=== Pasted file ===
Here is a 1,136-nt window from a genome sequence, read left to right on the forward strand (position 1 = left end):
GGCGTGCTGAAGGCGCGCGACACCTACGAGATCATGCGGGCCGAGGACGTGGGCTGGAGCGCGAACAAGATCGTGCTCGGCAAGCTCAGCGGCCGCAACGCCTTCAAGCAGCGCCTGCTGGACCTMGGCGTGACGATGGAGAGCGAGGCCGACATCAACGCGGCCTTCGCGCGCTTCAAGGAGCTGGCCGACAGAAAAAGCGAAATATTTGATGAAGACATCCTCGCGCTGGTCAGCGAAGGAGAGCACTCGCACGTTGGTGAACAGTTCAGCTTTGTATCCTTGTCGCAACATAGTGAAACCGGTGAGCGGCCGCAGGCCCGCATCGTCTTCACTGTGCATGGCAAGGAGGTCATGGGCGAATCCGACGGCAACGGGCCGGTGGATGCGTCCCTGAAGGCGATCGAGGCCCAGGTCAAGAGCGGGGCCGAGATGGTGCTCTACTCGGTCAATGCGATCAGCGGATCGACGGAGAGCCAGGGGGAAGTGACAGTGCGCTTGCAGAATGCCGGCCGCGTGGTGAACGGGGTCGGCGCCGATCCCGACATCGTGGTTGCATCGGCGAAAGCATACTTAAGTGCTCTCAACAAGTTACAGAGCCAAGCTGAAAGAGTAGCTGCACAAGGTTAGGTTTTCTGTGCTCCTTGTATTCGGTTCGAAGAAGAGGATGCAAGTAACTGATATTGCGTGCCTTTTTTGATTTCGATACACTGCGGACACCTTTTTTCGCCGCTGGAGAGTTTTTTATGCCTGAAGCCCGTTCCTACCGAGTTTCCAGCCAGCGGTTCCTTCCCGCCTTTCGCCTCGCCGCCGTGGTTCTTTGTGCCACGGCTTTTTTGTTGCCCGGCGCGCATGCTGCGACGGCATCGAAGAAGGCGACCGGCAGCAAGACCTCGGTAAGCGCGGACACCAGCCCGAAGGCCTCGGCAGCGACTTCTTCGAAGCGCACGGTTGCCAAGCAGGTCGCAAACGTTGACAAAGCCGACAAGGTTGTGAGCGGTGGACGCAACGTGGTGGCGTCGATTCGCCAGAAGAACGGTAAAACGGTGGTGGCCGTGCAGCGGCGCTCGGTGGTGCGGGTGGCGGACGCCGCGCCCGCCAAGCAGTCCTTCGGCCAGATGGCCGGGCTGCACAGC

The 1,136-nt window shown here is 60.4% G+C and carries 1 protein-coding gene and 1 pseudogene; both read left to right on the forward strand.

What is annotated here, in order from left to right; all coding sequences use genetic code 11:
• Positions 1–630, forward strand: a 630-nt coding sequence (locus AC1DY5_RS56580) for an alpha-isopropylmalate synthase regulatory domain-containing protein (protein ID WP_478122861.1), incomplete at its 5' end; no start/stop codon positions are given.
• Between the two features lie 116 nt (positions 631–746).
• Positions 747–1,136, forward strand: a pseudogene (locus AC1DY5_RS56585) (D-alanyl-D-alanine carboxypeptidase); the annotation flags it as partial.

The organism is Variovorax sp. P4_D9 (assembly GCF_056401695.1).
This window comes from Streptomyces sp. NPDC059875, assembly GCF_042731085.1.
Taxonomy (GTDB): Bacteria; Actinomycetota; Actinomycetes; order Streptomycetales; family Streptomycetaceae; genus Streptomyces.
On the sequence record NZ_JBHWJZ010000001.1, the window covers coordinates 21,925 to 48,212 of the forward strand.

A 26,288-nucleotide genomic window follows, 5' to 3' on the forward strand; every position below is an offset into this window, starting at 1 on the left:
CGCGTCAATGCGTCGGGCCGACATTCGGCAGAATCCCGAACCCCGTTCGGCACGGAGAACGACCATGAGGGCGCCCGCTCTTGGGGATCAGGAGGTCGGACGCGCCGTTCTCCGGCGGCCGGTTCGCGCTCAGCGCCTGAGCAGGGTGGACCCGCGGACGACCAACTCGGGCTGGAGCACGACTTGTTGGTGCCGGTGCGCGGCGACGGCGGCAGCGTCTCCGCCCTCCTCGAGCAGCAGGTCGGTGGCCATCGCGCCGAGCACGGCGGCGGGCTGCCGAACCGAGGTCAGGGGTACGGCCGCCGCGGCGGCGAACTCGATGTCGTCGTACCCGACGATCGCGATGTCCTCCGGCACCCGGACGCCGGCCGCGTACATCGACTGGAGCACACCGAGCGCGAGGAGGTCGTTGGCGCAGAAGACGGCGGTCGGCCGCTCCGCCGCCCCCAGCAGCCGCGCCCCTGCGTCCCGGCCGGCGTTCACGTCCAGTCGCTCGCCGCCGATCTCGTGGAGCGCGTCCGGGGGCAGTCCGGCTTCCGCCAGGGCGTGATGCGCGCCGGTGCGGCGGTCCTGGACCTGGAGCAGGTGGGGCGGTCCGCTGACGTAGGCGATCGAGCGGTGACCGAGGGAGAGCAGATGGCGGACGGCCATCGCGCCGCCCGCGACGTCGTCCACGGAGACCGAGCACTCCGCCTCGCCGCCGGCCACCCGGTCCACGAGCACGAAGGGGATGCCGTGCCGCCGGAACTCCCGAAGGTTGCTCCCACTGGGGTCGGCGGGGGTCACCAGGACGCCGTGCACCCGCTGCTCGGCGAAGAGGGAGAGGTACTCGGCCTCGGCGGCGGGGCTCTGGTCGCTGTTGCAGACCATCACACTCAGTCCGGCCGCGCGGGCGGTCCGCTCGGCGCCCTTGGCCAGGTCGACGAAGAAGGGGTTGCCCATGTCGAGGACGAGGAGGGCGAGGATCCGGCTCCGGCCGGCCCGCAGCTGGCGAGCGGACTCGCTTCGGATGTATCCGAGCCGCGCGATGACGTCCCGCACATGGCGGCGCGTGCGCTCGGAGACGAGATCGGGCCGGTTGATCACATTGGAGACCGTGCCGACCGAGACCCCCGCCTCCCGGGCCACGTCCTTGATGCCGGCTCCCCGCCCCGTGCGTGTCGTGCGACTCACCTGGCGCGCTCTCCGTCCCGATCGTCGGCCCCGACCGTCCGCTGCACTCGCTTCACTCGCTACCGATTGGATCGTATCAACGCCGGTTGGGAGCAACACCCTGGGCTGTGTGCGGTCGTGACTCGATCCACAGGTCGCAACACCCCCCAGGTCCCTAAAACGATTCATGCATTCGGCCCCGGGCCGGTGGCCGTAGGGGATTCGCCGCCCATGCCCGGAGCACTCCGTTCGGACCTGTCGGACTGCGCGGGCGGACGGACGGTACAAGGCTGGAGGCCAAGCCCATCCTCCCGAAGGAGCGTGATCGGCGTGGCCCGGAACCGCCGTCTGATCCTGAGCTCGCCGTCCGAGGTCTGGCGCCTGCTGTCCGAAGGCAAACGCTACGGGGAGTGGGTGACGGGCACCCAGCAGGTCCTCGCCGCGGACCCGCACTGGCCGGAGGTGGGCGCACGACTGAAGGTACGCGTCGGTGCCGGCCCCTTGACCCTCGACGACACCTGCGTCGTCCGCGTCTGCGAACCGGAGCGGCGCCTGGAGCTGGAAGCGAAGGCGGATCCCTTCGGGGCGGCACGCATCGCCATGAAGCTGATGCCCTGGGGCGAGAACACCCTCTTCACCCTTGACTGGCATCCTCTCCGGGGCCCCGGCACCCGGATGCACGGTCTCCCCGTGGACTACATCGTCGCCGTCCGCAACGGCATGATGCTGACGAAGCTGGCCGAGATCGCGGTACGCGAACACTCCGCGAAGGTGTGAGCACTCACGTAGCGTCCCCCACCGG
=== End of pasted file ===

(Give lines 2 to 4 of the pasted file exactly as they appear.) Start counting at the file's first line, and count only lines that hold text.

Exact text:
GGCGTGCTGAAGGCGCGCGACACCTACGAGATCATGCGGGCCGAGGACGTGGGCTGGAGCGCGAACAAGATCGTGCTCGGCAAGCTCAGCGGCCGCAACGCCTTCAAGCAGCGCCTGCTGGACCTMGGCGTGACGATGGAGAGCGAGGCCGACATCAACGCGGCCTTCGCGCGCTTCAAGGAGCTGGCCGACAGAAAAAGCGAAATATTTGATGAAGACATCCTCGCGCTGGTCAGCGAAGGAGAGCACTCGCACGTTGGTGAACAGTTCAGCTTTGTATCCTTGTCGCAACATAGTGAAACCGGTGAGCGGCCGCAGGCCCGCATCGTCTTCACTGTGCATGGCAAGGAGGTCATGGGCGAATCCGACGGCAACGGGCCGGTGGATGCGTCCCTGAAGGCGATCGAGGCCCAGGTCAAGAGCGGGGCCGAGATGGTGCTCTACTCGGTCAATGCGATCAGCGGATCGACGGAGAGCCAGGGGGAAGTGACAGTGCGCTTGCAGAATGCCGGCCGCGTGGTGAACGGGGTCGGCGCCGATCCCGACATCGTGGTTGCATCGGCGAAAGCATACTTAAGTGCTCTCAACAAGTTACAGAGCCAAGCTGAAAGAGTAGCTGCACAAGGTTAGGTTTTCTGTGCTCCTTGTATTCGGTTCGAAGAAGAGGATGCAAGTAACTGATATTGCGTGCCTTTTTTGATTTCGATACACTGCGGACACCTTTTTTCGCCGCTGGAGAGTTTTTTATGCCTGAAGCCCGTTCCTACCGAGTTTCCAGCCAGCGGTTCCTTCCCGCCTTTCGCCTCGCCGCCGTGGTTCTTTGTGCCACGGCTTTTTTGTTGCCCGGCGCGCATGCTGCGACGGCATCGAAGAAGGCGACCGGCAGCAAGACCTCGGTAAGCGCGGACACCAGCCCGAAGGCCTCGGCAGCGACTTCTTCGAAGCGCACGGTTGCCAAGCAGGTCGCAAACGTTGACAAAGCCGACAAGGTTGTGAGCGGTGGACGCAACGTGGTGGCGTCGATTCGCCAGAAGAACGGTAAAACGGTGGTGGCCGTGCAGCGGCGCTCGGTGGTGCGGGTGGCGGACGCCGCGCCCGCCAAGCAGTCCTTCGGCCAGATGGCCGGGCTGCACAGC

The 1,136-nt window shown here is 60.4% G+C and carries 1 protein-coding gene and 1 pseudogene; both read left to right on the forward strand.

What is annotated here, in order from left to right; all coding sequences use genetic code 11: